- Problems faced by growers like an unwarranted quality cut on produce by firms delayed deliveries at the factory, postponed payments, low price and pest attack on the contract crop, which raised the value of production.
- Contracting agreements are often unwritten or informal in nature, and even written contracts often do not provide legal protection in India that will be observed in other countries. Lack of enforceability of contractual provisions may end up in a very breach of contracts by either party.
- Single Buyer – Multiple Sellers
- Adverse gender effects: Women have less access to contract farming than men do.
The new ordinance of June 2020 makes a good move in that course by stating the intention to promote contract farming.
Understanding The New Reforms For Farmers
Around three months ago, the Government of India had issued three ordinances, all these three ordinances are in relation to agriculture, farming, and it has the spirit of reforms to create ease for the farmers.
Usually, ordinances are issued only as emergency laws and later on, they have to be converted into proper legislation. Recently the Lok Sabha has passed one such ordinance, and the other two is in the pipeline.
This has led to protest by farmers in states like Punjab and Haryana, and the agitation might soon spread to Rajasthan, Madhya Pradesh and Uttar Pradesh too. Withstanding the pushback PM Modi has created that the farmers will eventually benefit from these ordinances.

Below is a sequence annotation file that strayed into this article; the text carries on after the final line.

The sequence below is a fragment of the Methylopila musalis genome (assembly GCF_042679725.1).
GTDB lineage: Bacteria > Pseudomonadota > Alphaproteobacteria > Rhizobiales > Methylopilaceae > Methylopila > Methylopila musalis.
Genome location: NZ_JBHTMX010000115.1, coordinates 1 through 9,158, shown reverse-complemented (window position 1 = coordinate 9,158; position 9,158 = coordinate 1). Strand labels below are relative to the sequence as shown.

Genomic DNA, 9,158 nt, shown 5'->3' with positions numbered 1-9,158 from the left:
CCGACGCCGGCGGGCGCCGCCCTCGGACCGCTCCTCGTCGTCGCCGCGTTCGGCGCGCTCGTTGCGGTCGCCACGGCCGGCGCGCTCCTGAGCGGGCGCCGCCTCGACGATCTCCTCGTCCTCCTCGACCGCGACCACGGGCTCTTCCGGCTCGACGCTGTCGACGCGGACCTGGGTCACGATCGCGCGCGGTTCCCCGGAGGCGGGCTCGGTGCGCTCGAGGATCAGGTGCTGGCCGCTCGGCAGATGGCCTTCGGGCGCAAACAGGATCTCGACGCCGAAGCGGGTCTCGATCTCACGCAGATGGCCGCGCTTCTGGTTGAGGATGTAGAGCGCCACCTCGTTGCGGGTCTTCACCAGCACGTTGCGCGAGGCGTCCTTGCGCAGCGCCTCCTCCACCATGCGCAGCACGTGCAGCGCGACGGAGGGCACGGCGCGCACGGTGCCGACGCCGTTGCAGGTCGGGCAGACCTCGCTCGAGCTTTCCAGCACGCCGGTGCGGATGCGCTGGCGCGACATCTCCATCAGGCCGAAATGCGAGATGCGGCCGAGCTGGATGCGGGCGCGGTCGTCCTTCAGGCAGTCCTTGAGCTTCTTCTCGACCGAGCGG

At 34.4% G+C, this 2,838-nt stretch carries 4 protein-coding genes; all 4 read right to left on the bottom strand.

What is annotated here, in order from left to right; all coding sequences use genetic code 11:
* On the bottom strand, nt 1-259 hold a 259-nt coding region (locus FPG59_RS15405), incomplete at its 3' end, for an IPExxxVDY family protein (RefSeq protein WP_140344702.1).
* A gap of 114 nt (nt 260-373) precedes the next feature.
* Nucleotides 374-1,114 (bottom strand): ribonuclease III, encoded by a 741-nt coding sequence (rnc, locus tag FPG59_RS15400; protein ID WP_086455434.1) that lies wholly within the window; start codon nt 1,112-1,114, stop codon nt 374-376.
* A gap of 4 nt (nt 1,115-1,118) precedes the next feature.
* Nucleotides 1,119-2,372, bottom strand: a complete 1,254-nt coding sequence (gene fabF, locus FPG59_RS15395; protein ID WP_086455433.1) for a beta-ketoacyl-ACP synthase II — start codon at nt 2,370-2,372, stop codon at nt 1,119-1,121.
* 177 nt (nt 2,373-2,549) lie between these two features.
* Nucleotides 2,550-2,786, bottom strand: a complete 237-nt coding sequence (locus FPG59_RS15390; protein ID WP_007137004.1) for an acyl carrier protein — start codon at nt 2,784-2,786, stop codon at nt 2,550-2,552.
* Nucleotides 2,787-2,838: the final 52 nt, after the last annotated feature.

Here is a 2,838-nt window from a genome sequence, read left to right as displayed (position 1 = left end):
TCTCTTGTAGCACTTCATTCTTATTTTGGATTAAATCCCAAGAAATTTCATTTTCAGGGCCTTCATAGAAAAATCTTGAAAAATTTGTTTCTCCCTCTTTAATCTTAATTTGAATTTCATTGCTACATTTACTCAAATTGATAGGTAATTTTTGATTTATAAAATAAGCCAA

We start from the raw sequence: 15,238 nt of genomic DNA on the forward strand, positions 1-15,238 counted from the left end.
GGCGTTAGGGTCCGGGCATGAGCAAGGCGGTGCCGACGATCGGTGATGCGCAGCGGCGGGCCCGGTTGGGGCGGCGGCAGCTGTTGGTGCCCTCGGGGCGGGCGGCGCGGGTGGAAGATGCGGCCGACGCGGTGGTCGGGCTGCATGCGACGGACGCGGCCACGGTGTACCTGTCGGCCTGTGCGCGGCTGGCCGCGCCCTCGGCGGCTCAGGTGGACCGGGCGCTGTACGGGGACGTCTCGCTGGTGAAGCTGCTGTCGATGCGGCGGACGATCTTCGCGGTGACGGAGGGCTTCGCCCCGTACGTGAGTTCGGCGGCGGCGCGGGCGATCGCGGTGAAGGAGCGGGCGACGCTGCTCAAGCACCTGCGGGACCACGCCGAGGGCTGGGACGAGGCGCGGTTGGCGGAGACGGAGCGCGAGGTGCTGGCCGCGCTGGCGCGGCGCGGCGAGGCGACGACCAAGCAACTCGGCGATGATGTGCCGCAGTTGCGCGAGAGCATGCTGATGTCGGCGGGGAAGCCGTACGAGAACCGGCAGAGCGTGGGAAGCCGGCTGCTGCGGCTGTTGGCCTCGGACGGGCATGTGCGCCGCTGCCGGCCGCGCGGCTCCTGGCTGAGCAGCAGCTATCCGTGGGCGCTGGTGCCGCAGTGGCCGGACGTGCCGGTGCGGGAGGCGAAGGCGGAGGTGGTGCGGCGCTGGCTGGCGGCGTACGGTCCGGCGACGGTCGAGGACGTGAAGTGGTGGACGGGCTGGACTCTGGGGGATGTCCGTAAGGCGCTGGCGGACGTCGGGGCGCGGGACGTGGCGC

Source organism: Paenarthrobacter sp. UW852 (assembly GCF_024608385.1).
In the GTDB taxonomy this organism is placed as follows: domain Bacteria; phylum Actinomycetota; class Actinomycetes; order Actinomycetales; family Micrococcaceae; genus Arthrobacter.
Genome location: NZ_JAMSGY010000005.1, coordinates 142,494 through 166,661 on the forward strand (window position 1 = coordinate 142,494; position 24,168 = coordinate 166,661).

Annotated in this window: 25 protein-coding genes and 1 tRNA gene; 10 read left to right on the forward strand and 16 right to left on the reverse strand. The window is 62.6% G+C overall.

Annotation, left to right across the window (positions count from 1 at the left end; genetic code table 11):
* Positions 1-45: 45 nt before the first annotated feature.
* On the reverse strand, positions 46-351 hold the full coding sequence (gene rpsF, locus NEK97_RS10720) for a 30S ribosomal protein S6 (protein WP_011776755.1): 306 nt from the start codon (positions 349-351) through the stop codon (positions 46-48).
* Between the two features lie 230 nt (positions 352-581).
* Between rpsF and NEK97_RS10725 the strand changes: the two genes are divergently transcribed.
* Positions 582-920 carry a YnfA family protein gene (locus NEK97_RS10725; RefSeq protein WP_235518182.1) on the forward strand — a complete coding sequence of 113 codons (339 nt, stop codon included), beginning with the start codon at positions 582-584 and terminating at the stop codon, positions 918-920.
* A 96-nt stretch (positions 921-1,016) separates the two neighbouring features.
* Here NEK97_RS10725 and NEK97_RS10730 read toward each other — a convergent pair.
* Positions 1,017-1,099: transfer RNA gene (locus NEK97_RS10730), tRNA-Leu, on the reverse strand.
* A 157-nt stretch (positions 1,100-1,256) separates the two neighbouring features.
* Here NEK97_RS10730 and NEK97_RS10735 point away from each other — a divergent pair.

Understanding the Ordinance
The first ordinance is the "Farmers Produce trade and commerce ordinance". This ordinance attempts that the farmers are able to sell their produce at other places except the APMC (Agricultural Produce Market Committee) regulated Mandis. The whole idea behind this is to expand the choice given to farmers, and if a farmer gets a better deal somewhere with a private buyer, he can opt-out from the APMC Mandi and sell it there.
The other two bills have not yet been passed, but this article will throw some light on it.
The second bill, i.e. "The Farmers (Empowerment and Protection) Agreement on Price Assurance and Farm Services Ordinance". provides a regulated framework so that farmers could enter into contract farming.
The third bill, i.e. "The Essential Commodities (Amendment) Ordinance" allows the economic agents to get the food article stocked freely without the fear of being prosecuted for hoarding.
Therefore, what we observe is the idea of all these three bills was mainly to liberalize the market for farmers and to make the whole system more efficient for or better price realizations for all the concerned people, especially the farmers.
Why are the Farmers agitated?